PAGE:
Texas Democratic Judicial Candidates Pledge to Reduce Mass Incarceration

The Texas Supreme Court in Austin. (Courthouse News photo/Kelsey Jukam)

SAN ANTONIO (CN) — A handful of Texas Democratic candidates seeking to flip seats on the state’s two high courts committed Thursday to making the reduction of mass incarceration in the Lone Star State a top priority if elected in November.

The high-profile cases of death row inmate Rodney Reed and Benjamin Spencer – who is still serving a life sentence after a judge declared him innocent of a 1987 aggravated robbery he has long maintained he did not commit – are just two examples that Judge Elizabeth Frizell says should motivate voters to pay attention to the typically overlooked, down-ballot judicial races.

Judge Elizabeth Frizell, Democratic nominee for a spot on the Texas Court of Criminal Appeals, addresses viewers Thursday during a panel discussion.

“We have to make sure we understand who we’re electing to those benches to make decisions on those cases,” said Frizell, one of three Democratic candidates for the Court of Criminal Appeals speaking as part of a panel Thursday afternoon. “And now you have three strong Democrats who can take those seats, who are very experienced, and will make sure that we listen to all the facts.”

Frizell, a criminal defense attorney and former judge of the Dallas County Criminal District Court No. 7, said making sure trial courts allow mitigating evidence, and that appeals courts review disparate sentences, are two ways to achieve a reduction of mass incarcerations.

“This is one area where it’s not just Democrats, we have a lot of Republicans and Independents with us in this as well,” said Judge Amy Clark Meachum, a Democratic nominee for the Texas Supreme Court. “And I will say, when I become chief justice, we’re going to make this issue one of our top priorities.”

The panel conversation with seven statewide 2020 Democratic judicial candidates on Thursday was one of 50 online events held in the last four days as part of the state party’s first ever virtual convention. The result has been a weeklong showcase of Democratic candidates, platform ideas and get-out-the-vote strategies that focus heavily on recruitment and massive registration efforts, an undertaking made more difficult during the Covid-19 pandemic.

Judge Amy Clark Meachum, Democratic nominee for Texas Supreme Court chief justice, speaks during a panel discussion Thursday.

Texas Republicans are continuing plans to host an in-person convention next month in Houston that will include extra meeting space to accommodate Governor Greg Abbott’s order allowing most businesses in the state to reopen at 50% capacity.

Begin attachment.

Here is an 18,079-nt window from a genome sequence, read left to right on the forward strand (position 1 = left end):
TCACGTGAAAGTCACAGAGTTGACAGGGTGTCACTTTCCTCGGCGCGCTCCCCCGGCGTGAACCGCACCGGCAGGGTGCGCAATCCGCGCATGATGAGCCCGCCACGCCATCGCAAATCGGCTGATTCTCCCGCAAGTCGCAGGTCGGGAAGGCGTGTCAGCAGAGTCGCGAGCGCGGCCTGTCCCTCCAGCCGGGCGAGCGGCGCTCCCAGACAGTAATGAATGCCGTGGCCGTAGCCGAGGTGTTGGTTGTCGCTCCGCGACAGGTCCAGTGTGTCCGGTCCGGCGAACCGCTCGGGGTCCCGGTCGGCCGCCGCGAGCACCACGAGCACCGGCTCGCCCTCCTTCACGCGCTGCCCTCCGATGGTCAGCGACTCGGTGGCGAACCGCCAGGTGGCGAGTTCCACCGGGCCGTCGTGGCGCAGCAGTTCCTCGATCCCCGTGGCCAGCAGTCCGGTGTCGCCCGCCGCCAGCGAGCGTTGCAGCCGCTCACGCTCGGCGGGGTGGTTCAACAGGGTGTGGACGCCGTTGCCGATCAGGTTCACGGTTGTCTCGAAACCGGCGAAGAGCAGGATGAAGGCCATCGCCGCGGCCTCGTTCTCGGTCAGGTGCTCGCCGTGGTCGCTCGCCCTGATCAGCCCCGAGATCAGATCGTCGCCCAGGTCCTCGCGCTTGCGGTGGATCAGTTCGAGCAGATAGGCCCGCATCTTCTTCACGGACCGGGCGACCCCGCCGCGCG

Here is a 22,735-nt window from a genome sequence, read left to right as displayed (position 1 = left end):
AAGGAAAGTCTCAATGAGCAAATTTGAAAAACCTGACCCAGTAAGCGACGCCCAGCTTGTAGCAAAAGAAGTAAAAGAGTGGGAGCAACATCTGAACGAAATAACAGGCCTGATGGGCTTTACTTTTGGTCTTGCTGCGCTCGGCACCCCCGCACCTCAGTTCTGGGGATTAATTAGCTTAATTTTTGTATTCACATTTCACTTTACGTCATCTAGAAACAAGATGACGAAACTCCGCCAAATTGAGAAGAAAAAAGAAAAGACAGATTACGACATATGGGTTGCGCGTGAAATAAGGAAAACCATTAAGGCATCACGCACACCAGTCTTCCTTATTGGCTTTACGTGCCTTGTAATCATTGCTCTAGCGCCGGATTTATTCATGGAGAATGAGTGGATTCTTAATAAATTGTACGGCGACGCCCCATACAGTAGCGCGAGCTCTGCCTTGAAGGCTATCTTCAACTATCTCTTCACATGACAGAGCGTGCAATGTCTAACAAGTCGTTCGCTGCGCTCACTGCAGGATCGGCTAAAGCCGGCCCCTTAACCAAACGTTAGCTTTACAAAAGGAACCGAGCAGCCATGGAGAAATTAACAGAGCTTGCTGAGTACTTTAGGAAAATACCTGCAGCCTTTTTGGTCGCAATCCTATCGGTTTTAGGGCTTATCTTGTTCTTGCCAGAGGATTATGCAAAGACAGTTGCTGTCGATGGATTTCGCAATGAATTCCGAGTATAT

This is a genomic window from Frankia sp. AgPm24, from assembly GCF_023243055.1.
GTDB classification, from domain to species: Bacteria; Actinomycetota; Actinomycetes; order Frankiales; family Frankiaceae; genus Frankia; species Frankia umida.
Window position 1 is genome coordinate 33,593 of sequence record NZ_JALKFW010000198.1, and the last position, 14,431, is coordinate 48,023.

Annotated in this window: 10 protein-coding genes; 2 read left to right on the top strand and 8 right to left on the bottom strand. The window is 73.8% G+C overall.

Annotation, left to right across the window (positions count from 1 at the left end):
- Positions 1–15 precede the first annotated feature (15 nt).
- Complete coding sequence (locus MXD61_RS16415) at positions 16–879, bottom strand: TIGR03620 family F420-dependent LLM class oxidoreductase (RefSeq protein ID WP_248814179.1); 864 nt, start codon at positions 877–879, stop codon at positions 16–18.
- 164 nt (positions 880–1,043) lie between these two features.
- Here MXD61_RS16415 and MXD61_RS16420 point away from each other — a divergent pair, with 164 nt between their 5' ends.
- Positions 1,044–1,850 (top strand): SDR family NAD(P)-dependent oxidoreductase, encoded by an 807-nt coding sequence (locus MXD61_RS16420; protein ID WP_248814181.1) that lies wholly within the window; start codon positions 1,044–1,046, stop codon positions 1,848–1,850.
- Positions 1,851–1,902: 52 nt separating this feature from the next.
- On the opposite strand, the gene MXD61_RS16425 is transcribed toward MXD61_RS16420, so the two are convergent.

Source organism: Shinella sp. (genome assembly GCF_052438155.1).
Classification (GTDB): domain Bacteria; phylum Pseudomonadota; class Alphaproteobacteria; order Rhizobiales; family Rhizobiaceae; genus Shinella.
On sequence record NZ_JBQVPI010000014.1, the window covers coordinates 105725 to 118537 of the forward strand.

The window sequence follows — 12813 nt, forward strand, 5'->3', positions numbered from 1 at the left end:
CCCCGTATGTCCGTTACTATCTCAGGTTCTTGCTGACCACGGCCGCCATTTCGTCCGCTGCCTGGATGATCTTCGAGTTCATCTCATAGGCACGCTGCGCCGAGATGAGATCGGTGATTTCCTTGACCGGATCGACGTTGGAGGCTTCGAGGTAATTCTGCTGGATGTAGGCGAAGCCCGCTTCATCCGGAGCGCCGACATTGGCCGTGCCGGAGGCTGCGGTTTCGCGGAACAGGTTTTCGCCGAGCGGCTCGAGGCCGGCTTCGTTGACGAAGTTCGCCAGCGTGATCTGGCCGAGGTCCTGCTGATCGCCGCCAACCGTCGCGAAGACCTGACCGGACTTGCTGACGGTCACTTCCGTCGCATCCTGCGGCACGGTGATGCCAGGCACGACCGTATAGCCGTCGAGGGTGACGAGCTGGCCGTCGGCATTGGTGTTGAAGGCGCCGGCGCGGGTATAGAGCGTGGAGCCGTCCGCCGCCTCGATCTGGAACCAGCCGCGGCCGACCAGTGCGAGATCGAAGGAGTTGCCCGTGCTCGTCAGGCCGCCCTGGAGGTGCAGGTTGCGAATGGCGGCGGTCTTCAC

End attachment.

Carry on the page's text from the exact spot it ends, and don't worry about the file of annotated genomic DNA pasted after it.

“We’re comfortable that we have worked it out, now it’s just implementing the plan,” said Texas GOP Chairman James Dickey. “I’m quite comfortable that our convention-goers will be responsible and respectful of each other and that we will successfully pull off the biggest political convention in the country.”

Dickey said Thursday morning that Texas Republicans would not only be excited to welcome President Donald Trump and the national GOP convention to Texas should the event be moved from Charlotte, but that the state is completely capable of hosting such a gathering, even with Covid-19 still lingering.

“We will have led by example by having our event in July and we will gladly support the RNC and whatever they need to do to respond to the challenges presented by the North Carolina governor,” Dickey said.

While no Democrat has won statewide office in Texas since the 1990s, including in positions on the state’s two highest courts, Democratic party officials and candidates have insisted all week that shifting demographics, gains in the 2018 election and increased interest from national committees make it “the biggest battleground state in the country.”

“These benches have been majority Republican for over 25 years, but this is our best chance that we’ve had in 25 years to win,” Meachum said.

But Republicans in Texas won’t let that happen without a fight. Dickey said his party is seeing successes with their biggest voter registration effort in decades, which he said has brought in 89,070 new Texas Republican voters.

“They’ve been talking about turning Texas blue since we turned Texas red,” he said. 

The Texas Democratic convention will continue Friday and Saturday with two training opportunities, a U.S. Senate runoff debate and two evenings of general sessions with some of the biggest names in the Democratic Party set to deliver speeches, including presumptive presidential nominee Joe Biden.

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